A significant portion of the global growth of patent applications is attributed to China’s State Intellectual Property Office (SIPO; recently renamed to CHIPA). For example, the SIPO received 1.38M patent applications in 2017, which accounts for more than 43% of the global market share and beats the four other IP-5 offices combined. Following China and the U.S., the Japan Patent Office (JPO) ranked third with 318,479 applications, Korean Intellectual Property Office (KIPO) ranked fourth with 204,775, and the European Patent Office (EPO) came in last at 166,585. Asia, primarily China, South Korea, and Japan, has strengthened itself as the leading region with the highest patent filing activity, accounting for more than 65% of the world in 2018. While the SIPO doubles the second largest office, the United States Patent Trademark Office (USPTO), the U.S. has still experienced seven consecutive years of growth in applications. However, when matched with the strong growth of the SIPO, the USPTO, along with the four other IP-5 offices, have actually seen their shares of the global market decrease (see graph below).

This article explores whether there is any strong correlation between annual real gross domestic product (GDP) of the individual IP-5 jurisdictions and their annual patent filing trends. Indicative of economic well-being, GDP measures the total economic output of the goods and services of a country or region adjusted for the effects of inflation. The plot below shows the different GDPs for the IP-5.

Following the recent Great Recession, the U.S. and China have quickly rebounded and have shown no signs of slowing down with respect to economic growth, while the other remaining economies have responded differently. Since 2009, American GDP has been on an upward trend, overtaking Europe as the largest economy in the world. Europe’s GDP has fluctuated the most, hovering between 16 and 19 trillion. China has experienced tremendous growth in the past couple of years, while South Korea, on the other hand, appears to be relatively stagnant in the last decade. China’s GDP has grown more than 60% from 2007 to 2017, getting closer to Europe and the U.S. China and Japan, who were at similar GDP levels in 2007, went in different directions with China achieving significant growth in the last decade, while Japan remained at roughly the same level. Despite the recent growth in the US’s GDP, its share of the total GDP of the IP-5 has held relatively flat, as shown in the graph below.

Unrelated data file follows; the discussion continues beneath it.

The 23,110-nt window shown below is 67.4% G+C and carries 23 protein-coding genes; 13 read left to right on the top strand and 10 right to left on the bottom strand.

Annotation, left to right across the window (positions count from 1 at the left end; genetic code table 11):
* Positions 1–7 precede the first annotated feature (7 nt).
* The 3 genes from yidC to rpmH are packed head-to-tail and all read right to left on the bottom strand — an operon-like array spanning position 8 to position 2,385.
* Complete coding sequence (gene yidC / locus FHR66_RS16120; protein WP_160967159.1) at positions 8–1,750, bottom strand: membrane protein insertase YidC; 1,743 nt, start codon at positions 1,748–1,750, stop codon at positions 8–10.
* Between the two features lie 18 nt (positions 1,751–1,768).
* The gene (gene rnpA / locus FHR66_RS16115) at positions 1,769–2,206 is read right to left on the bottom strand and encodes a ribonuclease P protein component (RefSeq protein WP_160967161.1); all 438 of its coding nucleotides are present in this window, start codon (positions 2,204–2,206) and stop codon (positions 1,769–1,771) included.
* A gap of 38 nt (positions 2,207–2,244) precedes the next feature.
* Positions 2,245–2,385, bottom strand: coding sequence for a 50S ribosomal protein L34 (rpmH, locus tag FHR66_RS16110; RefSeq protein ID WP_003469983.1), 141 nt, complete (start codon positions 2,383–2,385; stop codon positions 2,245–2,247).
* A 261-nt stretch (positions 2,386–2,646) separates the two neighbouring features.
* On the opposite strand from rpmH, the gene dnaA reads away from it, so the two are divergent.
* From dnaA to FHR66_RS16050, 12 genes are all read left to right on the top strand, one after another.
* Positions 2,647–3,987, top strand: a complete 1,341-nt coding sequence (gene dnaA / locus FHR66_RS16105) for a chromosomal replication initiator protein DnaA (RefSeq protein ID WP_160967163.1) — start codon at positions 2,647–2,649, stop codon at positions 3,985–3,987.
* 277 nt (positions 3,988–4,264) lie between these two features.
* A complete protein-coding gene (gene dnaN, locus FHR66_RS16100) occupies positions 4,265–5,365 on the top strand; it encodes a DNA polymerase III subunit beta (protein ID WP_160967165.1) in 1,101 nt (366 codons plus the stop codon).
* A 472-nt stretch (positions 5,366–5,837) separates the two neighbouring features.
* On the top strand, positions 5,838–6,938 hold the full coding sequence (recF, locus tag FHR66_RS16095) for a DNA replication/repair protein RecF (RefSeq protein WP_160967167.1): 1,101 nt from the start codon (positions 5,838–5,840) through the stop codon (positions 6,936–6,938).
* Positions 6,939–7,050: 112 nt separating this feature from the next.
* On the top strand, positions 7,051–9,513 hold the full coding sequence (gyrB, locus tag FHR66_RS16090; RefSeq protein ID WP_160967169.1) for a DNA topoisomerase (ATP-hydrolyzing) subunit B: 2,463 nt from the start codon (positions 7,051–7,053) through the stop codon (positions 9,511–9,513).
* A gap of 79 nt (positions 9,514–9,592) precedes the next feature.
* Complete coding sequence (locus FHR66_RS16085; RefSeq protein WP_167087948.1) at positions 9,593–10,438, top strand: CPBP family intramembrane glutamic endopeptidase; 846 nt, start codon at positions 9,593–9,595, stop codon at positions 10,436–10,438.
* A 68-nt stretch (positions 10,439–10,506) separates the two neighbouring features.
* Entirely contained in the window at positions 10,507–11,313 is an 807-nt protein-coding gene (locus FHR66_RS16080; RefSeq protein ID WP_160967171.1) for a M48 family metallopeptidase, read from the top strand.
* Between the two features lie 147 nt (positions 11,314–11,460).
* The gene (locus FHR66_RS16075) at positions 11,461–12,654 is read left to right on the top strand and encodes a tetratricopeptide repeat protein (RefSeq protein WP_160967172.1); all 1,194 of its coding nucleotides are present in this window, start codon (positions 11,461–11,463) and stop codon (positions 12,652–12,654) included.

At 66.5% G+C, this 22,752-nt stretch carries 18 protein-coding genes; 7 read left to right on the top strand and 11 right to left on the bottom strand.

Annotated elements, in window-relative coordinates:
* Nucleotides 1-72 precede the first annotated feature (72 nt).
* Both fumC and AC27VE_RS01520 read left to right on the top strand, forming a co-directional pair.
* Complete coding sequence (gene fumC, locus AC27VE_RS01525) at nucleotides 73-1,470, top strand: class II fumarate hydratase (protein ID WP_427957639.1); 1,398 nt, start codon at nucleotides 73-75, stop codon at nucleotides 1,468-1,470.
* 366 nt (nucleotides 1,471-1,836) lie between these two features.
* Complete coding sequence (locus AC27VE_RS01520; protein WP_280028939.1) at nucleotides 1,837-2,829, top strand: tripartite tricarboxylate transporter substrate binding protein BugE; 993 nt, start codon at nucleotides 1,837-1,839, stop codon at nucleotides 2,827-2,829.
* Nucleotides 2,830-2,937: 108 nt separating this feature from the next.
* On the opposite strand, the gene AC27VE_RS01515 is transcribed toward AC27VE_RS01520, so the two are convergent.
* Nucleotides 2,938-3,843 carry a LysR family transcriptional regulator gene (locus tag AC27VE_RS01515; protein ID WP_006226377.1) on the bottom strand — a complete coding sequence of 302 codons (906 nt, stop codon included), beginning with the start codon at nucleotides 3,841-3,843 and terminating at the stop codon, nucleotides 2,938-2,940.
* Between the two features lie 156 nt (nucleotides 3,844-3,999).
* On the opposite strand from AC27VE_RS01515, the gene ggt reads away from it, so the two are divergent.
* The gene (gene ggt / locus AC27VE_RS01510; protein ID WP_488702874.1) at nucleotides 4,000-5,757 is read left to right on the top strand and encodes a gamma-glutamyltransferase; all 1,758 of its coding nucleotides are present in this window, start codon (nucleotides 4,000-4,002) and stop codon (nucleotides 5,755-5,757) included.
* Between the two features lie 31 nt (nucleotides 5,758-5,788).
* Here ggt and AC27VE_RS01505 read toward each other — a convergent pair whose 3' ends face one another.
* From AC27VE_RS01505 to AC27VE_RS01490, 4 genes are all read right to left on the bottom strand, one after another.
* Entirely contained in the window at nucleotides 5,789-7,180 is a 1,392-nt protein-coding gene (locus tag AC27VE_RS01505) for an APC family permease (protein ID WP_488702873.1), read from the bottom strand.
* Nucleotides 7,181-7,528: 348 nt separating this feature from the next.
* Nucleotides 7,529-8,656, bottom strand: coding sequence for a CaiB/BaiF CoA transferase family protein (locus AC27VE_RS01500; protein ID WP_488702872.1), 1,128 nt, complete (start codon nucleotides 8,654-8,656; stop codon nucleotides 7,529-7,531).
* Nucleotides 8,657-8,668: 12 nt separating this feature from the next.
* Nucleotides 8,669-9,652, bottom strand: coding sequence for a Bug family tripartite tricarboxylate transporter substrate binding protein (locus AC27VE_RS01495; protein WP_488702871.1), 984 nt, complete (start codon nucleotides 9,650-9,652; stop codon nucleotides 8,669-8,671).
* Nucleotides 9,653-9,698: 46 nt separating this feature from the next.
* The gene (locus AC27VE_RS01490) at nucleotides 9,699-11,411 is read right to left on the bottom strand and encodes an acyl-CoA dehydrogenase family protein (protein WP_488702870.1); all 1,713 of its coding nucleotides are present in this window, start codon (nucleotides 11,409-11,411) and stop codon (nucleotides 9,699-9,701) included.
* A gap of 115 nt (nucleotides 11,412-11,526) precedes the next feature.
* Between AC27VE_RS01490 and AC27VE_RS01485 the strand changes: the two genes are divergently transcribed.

To see how, if at all, annual patent filings correlate with GDP, we have calculated the number of patents filed per unit of GDP, which is plotted in the graph below. This figure is sometimes referred to as a “patent activity intensity” indicator. While variations in the number of patent filings demonstrate the size and level of development of the economy, this graph offers an alternative measurement that enables the comparison of the number of patent applications among countries with different-sized economies.

For a perfectly linear relationship between annual patent filings and GDP, we would expect to see flat lines in the graph above. Indeed, that appears to be the case for both the U.S. and Europe, despite the rising GDP of the U.S. and the sluggish GDP of Europe. In these jurisdictions, economic growth/contraction appears directly related to the rate of innovation measured by annual patent filings.